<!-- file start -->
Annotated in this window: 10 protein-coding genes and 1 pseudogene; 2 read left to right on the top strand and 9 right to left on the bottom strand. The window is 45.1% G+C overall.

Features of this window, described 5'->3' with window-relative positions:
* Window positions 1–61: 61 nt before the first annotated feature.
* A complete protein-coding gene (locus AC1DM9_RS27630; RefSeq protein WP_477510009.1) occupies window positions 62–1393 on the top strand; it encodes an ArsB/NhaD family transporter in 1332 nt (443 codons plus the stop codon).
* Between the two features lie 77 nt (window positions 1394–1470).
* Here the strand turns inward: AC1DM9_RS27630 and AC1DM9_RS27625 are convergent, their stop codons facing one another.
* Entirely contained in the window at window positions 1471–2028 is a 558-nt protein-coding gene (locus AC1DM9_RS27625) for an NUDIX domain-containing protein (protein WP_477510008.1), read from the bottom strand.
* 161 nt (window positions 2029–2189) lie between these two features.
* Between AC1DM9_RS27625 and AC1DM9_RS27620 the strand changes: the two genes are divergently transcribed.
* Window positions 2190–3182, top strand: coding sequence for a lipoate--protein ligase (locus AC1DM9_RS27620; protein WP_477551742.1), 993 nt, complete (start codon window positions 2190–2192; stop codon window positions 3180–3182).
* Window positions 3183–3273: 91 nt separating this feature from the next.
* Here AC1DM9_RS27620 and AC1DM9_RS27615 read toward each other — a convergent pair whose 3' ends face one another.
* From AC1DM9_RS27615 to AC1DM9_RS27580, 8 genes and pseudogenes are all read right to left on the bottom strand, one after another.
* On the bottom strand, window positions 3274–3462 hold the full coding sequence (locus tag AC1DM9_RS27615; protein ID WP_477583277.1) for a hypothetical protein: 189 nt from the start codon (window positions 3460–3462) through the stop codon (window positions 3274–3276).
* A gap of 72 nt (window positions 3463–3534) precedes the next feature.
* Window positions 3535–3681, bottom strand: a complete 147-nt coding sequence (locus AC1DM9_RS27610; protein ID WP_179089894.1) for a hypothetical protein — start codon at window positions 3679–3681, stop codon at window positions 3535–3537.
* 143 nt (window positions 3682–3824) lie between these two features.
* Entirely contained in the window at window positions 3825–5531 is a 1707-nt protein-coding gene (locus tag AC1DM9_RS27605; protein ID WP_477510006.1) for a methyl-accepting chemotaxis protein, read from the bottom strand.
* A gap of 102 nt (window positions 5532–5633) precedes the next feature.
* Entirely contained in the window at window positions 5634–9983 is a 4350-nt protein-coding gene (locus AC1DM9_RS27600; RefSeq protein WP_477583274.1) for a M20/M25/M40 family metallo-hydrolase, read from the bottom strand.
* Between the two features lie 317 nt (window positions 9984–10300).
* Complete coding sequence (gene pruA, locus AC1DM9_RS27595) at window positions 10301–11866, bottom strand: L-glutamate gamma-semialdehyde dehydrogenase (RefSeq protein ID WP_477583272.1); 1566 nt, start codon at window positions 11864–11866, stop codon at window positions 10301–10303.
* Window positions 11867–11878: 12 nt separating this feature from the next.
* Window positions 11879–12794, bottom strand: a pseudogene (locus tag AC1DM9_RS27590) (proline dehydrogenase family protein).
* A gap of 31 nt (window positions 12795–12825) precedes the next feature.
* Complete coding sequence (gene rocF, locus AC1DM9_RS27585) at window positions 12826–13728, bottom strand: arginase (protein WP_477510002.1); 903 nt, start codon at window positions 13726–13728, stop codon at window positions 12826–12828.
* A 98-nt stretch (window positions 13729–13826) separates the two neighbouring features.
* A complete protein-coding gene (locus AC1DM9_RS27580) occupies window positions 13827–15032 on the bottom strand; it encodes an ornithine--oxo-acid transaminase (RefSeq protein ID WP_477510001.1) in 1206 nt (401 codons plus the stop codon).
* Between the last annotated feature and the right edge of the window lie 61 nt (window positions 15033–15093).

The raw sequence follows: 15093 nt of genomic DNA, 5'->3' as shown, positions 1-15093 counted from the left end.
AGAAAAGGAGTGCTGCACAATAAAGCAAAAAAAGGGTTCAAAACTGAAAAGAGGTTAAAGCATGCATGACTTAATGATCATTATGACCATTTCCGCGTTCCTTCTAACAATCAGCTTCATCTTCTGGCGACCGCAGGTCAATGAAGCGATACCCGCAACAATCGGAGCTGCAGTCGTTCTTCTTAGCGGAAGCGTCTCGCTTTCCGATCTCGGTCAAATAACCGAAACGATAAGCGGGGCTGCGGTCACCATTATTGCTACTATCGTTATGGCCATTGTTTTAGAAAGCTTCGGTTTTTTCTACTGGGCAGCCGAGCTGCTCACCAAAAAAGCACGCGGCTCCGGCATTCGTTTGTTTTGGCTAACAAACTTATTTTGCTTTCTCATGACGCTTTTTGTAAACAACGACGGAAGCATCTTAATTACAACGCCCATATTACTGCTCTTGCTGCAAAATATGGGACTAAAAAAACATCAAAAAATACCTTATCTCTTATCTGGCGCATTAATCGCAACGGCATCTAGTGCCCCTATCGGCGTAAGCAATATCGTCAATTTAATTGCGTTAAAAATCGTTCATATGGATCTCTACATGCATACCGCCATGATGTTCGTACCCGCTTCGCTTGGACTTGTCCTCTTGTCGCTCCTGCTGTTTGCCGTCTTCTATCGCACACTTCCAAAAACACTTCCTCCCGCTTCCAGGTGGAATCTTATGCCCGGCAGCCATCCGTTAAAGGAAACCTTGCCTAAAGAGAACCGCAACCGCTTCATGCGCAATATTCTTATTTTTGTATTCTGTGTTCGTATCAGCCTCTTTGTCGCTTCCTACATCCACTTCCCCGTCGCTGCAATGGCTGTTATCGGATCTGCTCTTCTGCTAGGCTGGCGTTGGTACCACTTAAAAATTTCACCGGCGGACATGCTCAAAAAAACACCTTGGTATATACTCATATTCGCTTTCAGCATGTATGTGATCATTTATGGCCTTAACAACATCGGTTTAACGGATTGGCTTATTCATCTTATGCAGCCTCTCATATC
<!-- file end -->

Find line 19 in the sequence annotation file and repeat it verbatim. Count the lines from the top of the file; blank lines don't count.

* A gap of 102 nt (window positions 5532–5633) precedes the next feature.